School may be out, but officials from the courts, the police and the schools are coming together to make sure all students are back in next year. New truancy laws are now in effect and this time it's not just the students who will be getting in trouble. Parents could also feel the heat.
Parents will eventually have to come before a judge if the problem is too bad, since it's a problem that affects the whole community.
Judge Tammy Cox Stokes in recorder's court is expecting to deal with some new cases next year: parents of children 13 and younger who have not taking any action when it comes to their children missing school. Campus police will be out looking for those parents, warrants in hand.
"Parents would be arrested on that warrant and a hearing or preliminary hearing would be held within 72 hours," Judge Stokes told us. "If a parent bonds out, seven to ten days later."
And truancy is a problem. On some days, ten percent of Chatham County public school children aren't in school. And police say they are usually up to no good.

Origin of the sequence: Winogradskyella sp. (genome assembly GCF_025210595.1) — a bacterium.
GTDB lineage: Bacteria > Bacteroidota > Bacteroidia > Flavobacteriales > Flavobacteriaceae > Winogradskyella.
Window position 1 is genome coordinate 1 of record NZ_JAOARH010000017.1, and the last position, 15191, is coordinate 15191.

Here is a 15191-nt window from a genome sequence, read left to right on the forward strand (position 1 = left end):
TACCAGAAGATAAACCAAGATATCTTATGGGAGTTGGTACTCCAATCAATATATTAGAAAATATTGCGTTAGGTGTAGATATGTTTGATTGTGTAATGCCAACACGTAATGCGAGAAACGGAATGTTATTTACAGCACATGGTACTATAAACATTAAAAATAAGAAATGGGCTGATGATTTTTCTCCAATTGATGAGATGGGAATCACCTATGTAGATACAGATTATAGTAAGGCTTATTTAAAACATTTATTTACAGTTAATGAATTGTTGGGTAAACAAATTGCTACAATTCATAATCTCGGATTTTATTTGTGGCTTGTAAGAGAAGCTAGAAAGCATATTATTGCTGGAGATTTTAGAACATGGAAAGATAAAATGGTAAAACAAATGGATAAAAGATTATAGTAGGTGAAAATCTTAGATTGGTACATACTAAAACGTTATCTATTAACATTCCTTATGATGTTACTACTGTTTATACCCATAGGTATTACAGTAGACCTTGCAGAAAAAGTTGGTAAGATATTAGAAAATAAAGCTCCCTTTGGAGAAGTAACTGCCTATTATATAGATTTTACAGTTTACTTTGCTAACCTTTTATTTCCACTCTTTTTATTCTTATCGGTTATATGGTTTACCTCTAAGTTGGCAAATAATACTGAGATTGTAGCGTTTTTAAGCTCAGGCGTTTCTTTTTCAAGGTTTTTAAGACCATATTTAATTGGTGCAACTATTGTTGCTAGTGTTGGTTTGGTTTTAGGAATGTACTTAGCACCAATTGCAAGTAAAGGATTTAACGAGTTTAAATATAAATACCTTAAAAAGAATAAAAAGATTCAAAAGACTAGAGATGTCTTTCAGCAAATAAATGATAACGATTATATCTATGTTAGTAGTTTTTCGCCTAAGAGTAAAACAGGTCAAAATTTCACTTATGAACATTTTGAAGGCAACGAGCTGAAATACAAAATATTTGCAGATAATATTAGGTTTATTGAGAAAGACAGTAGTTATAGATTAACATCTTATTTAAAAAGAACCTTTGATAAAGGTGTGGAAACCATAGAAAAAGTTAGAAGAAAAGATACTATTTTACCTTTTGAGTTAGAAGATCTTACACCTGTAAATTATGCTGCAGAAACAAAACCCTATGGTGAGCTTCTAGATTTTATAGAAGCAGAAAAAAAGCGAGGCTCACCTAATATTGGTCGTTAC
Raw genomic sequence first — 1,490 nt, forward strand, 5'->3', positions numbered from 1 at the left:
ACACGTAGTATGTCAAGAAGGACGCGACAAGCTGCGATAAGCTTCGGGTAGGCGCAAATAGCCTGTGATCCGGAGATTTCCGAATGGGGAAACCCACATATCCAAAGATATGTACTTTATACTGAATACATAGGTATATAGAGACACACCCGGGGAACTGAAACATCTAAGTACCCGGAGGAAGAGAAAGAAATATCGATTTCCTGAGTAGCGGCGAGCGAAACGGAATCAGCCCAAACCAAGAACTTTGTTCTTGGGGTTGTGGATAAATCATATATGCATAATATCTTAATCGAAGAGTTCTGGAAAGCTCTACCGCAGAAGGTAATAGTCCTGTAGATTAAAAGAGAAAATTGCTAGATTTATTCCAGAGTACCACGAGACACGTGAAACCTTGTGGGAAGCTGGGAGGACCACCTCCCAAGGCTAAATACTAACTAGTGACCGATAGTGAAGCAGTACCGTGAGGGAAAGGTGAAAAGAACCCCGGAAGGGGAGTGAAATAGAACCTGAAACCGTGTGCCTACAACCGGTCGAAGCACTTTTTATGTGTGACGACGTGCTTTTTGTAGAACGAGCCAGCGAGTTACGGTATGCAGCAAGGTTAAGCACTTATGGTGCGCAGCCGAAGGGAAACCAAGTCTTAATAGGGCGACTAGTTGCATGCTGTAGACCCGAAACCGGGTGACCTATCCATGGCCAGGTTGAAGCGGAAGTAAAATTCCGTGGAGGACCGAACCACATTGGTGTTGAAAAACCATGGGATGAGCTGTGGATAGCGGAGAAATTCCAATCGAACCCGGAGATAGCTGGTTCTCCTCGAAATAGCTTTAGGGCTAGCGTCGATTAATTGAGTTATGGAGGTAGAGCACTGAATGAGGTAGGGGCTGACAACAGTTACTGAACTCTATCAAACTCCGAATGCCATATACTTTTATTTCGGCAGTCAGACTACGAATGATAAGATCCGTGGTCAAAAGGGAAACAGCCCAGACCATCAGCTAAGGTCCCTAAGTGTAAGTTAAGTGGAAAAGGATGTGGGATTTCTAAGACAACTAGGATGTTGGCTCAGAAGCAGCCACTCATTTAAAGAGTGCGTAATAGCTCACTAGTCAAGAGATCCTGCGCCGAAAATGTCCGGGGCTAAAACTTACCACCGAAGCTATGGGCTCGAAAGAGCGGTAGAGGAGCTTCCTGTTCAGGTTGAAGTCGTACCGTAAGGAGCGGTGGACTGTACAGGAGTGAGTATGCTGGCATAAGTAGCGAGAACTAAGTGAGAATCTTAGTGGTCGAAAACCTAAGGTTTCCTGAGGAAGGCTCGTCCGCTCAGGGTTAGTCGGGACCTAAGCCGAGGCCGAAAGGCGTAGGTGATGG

"They get in trouble, they do things they shouldn't be doing," said Chief Dan Flynn of the Savannah-Chatham Metropolitan Police Department. "They're not being truant to go to church."
And then they end up in juvenile court for other reasons. "They come in not through the truancy front door but the delinquency back door," noted Judge Leroy Burke.
And that makes truancy a problem for everyone. So new laws in Chatham County governing how many days each child is allowed to be absent and the procedures for contacting parents are in effect, not necessarily to put people in jail or make them face penalties, but to help make children want to go to school.
"To find out why the child is not in school and find out what can be done to keep the child in school," explained Judge Burke.
Throughout the summer, parents will be educated on the new law, so next year there is a clear understanding of what is expected of both parents and students.